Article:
away and quietly wait. It’s now a place you go and you want to belong. You want
to actively contribute to the community, be a part of the community and continue
to educate yourself, grow, and do exciting things. That’s what is really
changing. It’s no different from how you and I are evolving. I think aging is
really being redefined. I think that’s the reason senior housing should also be
redefined. That’s really the mission many of us who are associated with the
sector are trying to do.
[00:12:38] Michael Mahoney: I think that’s one of
the hottest categories, this concept of active senior living and appealing to
seniors’ desire to get out and, and do more, and be more physically active, and
[00:12:52] Arvind Bala: Yes, and you said it
Michael, you said it just there. It’s what our customers want. Going back to
customer centricity and the orientation. If you don’t give what the customers
want and if you don’t evolve your product to what your customers want, then
it’s going to get hard in marketing, because your product is not resonating
with the customer problem. Your product is not a solution to the customer
problem. It’s really important to really build or design your product with the
customer in mind.
[00:13:25] Michael Mahoney: We’ve talked about the
situation, the concept of figuring out what the founder’s philosophy is, and
what your primary orientation is. The next step is strategy in the framework
that you use. Strategy talk about where you play, how you’ll win, and having
just a handful of objectives. Can you share a little bit more about that?
[00:13:49] Arvind Bala: Yes. There are two things
that need to happen. The first item before we choose where you’ll play and how
you’ll win is really mapping out the market, which is part of situation as well
because you need to really define what is the market landscape. When I say
market landscape, it’s not about the customers you want to attract or target, but
about the general market, the overall market. Really mapping it out and
segmenting it into various consumer behavior. It could be regional or geographical
segmentation, whatever that may be, but a really scientific way of mapping out
the market and understanding what are the various consumer groups there. That
would really inform your strategic element, which is then choosing from this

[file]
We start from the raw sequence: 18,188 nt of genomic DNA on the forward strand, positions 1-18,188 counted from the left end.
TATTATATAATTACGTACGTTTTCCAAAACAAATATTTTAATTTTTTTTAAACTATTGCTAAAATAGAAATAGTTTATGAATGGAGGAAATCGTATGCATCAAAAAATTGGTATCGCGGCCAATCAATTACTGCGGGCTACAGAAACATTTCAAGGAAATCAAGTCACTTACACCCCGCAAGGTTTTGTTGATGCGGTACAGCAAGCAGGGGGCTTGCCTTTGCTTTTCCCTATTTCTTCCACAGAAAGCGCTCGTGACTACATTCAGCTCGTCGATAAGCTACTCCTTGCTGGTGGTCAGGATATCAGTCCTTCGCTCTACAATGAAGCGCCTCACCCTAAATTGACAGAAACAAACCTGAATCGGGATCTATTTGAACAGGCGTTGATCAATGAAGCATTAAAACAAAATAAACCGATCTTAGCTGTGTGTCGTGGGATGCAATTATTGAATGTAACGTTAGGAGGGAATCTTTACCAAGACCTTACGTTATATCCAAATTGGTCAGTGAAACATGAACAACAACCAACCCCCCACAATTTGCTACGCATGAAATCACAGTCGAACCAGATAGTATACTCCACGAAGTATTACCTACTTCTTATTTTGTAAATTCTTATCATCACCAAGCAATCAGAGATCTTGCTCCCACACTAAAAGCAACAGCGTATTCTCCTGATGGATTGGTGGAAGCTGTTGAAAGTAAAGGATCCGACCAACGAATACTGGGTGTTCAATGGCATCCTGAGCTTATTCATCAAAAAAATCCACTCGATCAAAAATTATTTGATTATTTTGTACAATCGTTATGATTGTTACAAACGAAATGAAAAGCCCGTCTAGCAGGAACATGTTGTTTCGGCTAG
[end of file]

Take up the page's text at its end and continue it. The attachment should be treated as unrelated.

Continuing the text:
entire marketplace which has these eight or ten consumers, what is the most
effective target segment you can attract and play in? This is very often missed
out by marketers. This is going back many decades, there was a book which
clearly laid out the segmentation, targeting, and positioning mindset in
marketing. That has really been forgotten by many marketers where they spray
and pray. They try and win the entire marketplace. The way I have been trained
is really know that segment market. You’re not going to reach everyone. You
need to choose who you’re going to attract. The way you choose is directly
connected to the product you have and the problem you solve, because that is going
to resonate really well with a very small segment of which is your target
[00:15:33] Michael Mahoney: Okay. That takes us
then to the last section of your framework which is solutions. Talk about creating
distinctive brands, brand architecture, and then tactical execution.
[00:15:51] Arvind Bala: The tactical execution is
really the four P’s of marketing. I mean if you’re brand building, then it’s
about being distinctive. Assuming you’ve done your work around strategy very
carefully, you curated your strategy very carefully, you’ve got some few
strategic objectives, it’s about bringing to life that strategy into a product
and designing your product. That’s one element of the four P’s. The other P is
making it distinctive. It’s really making that big McDonald’s sign, the big M. When
you’re driving off the highway, you see the big M and you know what you’re going
to get and how much you’re going to spend. It’s creating those distinctive
elements of the brand, but also creating some association of what you stand for
and being crystal clear about that. This is an evolution of your strategy
because it has to be closely connected to who you are in your orientation phase,
what the market needs, and what your product is. I see differentiation as a
strategic element that is to be very clear on what’s unique and different about
you, and distinctiveness as all about the brand identity and the visual, the
tone of voice, and bringing that to life.
[00:17:01] Michael Mahoney: Can you give some
examples of those distinctive brand elements that you’re talking about?
[00:17:05] Arvind Bala: Yes. Distinctive brand
elements are, again, I’m going back to McDonald’s, and for McDonald’s, you know
how they show up. It’s that yellow and red combination. It’s very distinctive.
They almost own the moment you show those two colors in their in their pantone,
you know it’s McDonald’s. The moment you walk into a McDonald’s, you know how
you going to be ordering. You’ll either queue up or you will go to that big
board on the screen, so you know how much you’re definitely going to pay for what
you’re going to get. It’s pretty standardized. They’ve constructed the product
with such clear definition. It doesn’t vary across thousands of thousands of